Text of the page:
Fall is a good time to fertilize your plants in the Southwest. This will help them put on some healthy growth and store a little excess energy for the winter ahead. This year, I am urging folks in the Lower and Middle Deserts to fertilize after Fall Equinox. More about Southwest Zones here.
Fertilizer is NOT food. Plants make all of their own food! They combine sunlight, air, and water into – basically – sugar. This is called photosynthesis. Plants can get all they need to survive from soil, water, and sunlight.
Note I said survive. To truly thrive plants need some minerals – just like humans do. Generally plants get enough minerals from the soil, but sometimes some minerals are lacking. This leads to slower growth and a tendency to get sick, just like humans! In plants, insufficient minerals also leads to fewer flowers (reduced ability to bear children), and reduced ability to make the defensive compounds to ward off pests.
Fertilizer supplies the minerals that plants might need. Think of fertilizer as “vitamin supplements” for plants.
The minerals that plants need are divided into macro-nutrients and micro-nutrients based on the amount needed by the plant. All are equally essential.
Almost all fertilizers contain the macronutrients that plants need for life: nitrogen, phosphorous, and potassium, or by chemical symbols – N, P, and K. You can purchase fertilizer in more forms than you can shake a stick at, and they come with a bewildering variety of labels, but – by government mandate – the N-P-K amounts will be listed, and in that order.
Plants are complicated living beings, and need far more than NPK. I could list them all and discuss them, but it would take pages. These additional elements are what makes gardening in general – not to mention hydroponics so challenging. If a single element is lacking (like zinc) – it can meana plant fails to thrive.
The need for trace minerals is why many people are proponents of using organic fertilizers rather than synthetic fertilizers, because the required trace elements are generally in there.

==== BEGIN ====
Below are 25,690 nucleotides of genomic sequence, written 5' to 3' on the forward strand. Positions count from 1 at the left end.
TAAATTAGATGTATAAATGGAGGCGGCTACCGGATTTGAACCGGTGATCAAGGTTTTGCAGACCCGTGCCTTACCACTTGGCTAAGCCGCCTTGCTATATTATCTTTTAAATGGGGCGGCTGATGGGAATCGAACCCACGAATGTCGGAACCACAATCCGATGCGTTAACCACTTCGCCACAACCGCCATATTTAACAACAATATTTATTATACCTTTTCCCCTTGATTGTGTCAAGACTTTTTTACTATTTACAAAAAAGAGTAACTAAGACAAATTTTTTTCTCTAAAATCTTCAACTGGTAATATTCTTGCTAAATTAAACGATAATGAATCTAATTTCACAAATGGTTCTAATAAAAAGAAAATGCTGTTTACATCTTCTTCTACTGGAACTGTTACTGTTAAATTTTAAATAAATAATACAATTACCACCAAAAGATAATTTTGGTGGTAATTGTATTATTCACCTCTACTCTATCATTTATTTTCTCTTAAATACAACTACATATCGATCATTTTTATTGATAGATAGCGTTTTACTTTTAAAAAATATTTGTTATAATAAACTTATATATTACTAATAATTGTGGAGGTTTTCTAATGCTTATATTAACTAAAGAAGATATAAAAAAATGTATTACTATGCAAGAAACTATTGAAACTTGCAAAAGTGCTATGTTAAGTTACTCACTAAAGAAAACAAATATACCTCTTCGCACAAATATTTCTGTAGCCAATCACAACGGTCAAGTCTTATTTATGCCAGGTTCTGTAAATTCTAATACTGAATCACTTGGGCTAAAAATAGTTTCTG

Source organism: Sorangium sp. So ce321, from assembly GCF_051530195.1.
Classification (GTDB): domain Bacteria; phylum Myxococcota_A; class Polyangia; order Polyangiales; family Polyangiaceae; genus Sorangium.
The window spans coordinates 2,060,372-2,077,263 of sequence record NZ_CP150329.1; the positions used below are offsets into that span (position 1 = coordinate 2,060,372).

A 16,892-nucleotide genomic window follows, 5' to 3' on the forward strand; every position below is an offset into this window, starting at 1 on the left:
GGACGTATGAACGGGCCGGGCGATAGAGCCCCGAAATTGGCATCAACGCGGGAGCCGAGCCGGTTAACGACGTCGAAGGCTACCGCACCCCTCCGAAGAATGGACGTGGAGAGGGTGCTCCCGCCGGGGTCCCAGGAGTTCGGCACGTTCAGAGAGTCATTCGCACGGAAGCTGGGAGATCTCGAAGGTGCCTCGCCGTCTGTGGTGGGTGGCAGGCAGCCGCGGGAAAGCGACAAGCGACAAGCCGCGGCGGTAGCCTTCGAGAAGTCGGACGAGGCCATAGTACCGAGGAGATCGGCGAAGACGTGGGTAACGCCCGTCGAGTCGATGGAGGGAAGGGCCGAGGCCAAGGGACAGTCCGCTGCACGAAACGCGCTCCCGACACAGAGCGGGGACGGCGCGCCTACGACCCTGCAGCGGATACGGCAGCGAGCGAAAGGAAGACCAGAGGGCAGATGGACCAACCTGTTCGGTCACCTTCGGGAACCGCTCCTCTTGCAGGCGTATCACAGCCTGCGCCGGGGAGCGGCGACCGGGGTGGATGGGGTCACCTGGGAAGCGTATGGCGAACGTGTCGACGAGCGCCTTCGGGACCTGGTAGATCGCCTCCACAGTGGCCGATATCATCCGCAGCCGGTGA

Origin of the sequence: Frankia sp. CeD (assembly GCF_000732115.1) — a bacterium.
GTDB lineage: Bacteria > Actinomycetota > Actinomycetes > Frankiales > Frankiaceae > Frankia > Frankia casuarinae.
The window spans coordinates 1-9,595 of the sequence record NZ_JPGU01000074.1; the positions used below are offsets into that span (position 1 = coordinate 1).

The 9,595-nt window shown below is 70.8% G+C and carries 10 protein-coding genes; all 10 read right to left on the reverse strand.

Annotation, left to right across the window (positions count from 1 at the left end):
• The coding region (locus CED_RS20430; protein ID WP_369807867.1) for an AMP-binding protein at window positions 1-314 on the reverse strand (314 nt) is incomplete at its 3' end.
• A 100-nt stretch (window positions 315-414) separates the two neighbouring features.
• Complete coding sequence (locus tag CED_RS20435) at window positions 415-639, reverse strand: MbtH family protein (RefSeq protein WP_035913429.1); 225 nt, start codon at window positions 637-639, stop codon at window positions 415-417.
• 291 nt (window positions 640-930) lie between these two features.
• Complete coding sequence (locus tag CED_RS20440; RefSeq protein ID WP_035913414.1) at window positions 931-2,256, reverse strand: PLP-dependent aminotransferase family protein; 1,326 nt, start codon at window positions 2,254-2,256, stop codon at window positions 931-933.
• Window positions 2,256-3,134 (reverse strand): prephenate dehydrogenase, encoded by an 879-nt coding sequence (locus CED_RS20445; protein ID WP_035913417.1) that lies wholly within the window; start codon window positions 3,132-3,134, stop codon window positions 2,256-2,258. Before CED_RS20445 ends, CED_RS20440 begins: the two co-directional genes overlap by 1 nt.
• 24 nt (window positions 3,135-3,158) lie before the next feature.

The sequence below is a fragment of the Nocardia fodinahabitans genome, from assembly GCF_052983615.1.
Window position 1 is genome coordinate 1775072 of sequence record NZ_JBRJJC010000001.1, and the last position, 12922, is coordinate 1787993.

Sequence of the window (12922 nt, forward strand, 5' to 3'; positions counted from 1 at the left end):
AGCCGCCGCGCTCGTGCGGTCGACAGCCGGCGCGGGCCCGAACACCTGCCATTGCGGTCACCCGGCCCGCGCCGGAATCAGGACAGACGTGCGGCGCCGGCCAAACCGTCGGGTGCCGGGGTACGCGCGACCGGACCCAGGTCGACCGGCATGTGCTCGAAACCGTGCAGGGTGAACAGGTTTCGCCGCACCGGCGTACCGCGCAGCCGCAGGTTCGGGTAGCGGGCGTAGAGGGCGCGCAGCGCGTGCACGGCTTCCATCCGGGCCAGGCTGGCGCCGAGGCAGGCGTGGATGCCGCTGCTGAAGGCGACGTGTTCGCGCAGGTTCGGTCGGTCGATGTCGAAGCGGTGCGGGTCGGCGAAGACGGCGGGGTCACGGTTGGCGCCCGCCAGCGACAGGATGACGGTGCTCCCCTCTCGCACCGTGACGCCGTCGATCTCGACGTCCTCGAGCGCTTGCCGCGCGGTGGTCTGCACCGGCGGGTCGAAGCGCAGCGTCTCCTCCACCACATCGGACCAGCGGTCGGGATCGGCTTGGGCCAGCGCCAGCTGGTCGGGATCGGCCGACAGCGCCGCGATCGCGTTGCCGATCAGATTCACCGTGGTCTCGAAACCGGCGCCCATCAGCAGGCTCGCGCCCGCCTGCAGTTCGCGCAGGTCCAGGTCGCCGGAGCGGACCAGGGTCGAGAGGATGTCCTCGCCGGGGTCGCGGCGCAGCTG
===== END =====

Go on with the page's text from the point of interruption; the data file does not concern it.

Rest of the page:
When to Fertilize
Fertilizer should be provided to plants when they are actively growing. BUT – not in the middle of a searing Southwest summer. And NOT too close to the time when it might freeze. This makes life interesting. In most of the Southwest this means fertilizer in September.
Fertilizer will stimulate new growth and such tender growth is likely to be killed by frost. Fertilize at least one month before “first frost” – which is an average date and your local cooperative extension should have the information.
Plants that are actively producing flowers, fruits, or nuts should be fertilized carefully. If a nitrogen rich fertilizer is applied, plants may drop many of the flowers or fruit they have started and switch to growing leaves. Fruiting fertilizers carry their own hidden problems, in that too much may cause the plant to drop an number of developing fruit and just concentrate on making a few really large ones. Do read and follow label directions. If in doubt, use less than they call for.
Plants in the legume or pea family are stunted by fertilizer. They work with soil bacteria to take N – nitrogen – out of the atmosphere. If you give them nitrogen-rich fertilizer they often simply stop growing.
Cacti and other succulents have slow metabolisms. Always use fertilizer at half the recommended dose on them.
Fertilizer should not be applied to newly planted plants. Fertilize at least two weeks after plants are rooted in and established. Use root growth promoters if you desire, but not general fertilizer.
Less is More in the Desert
Always read and follow label directions for any chemical compound, and this includes fertilizer application. Too much fertilizer can kill the plant you wanted to help. If you are in doubt, err on the side of caution. Apply half strength fertilizer twice. Wait two weeks in between time for plants to show you that you got the dose right or wrong.
Learn More about Southwest Gardening
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More about growing fertilizer for your yard in this book Month by Month Gardening for Arizona, Nevada, and New Mexico (Cool Springs Press). This link is to Amazon and if you buy the book there the Horticulture Therapy non-profit Tierra del Sol Institute will get a few pennies – at no extra cost to you.
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